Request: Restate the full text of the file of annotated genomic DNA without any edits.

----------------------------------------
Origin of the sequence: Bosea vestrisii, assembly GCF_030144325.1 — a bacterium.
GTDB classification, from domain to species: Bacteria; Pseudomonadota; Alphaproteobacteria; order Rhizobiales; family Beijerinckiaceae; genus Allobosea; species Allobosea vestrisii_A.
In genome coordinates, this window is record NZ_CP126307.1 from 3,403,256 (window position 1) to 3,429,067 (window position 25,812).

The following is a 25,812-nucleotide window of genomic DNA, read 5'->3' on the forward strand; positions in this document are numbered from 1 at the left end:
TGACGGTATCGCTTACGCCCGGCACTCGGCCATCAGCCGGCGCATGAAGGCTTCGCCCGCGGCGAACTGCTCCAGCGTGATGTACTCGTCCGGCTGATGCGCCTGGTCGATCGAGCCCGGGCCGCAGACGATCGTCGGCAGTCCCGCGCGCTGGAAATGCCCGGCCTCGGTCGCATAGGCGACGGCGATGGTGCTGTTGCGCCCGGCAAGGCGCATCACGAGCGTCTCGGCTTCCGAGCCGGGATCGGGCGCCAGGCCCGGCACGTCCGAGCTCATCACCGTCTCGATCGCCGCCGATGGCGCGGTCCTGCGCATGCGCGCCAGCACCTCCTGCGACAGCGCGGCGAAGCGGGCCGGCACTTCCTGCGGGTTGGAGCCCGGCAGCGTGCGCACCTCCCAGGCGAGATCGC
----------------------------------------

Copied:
Origin of the sequence: Bosea vestrisii, assembly GCF_030144325.1 — a bacterium.
GTDB classification, from domain to species: Bacteria; Pseudomonadota; Alphaproteobacteria; order Rhizobiales; family Beijerinckiaceae; genus Allobosea; species Allobosea vestrisii_A.
In genome coordinates, this window is record NZ_CP126307.1 from 3,403,256 (window position 1) to 3,429,067 (window position 25,812).

The following is a 25,812-nucleotide window of genomic DNA, read 5'->3' on the forward strand; positions in this document are numbered from 1 at the left end:
TGACGGTATCGCTTACGCCCGGCACTCGGCCATCAGCCGGCGCATGAAGGCTTCGCCCGCGGCGAACTGCTCCAGCGTGATGTACTCGTCCGGCTGATGCGCCTGGTCGATCGAGCCCGGGCCGCAGACGATCGTCGGCAGTCCCGCGCGCTGGAAATGCCCGGCCTCGGTCGCATAGGCGACGGCGATGGTGCTGTTGCGCCCGGCAAGGCGCATCACGAGCGTCTCGGCTTCCGAGCCGGGATCGGGCGCCAGGCCCGGCACGTCCGAGCTCATCACCGTCTCGATCGCCGCCGATGGCGCGGTCCTGCGCATGCGCGCCAGCACCTCCTGCGACAGCGCGGCGAAGCGGGCCGGCACTTCCTGCGGGTTGGAGCCCGGCAGCGTGCGCACCTCCCAGGCGAGATCGC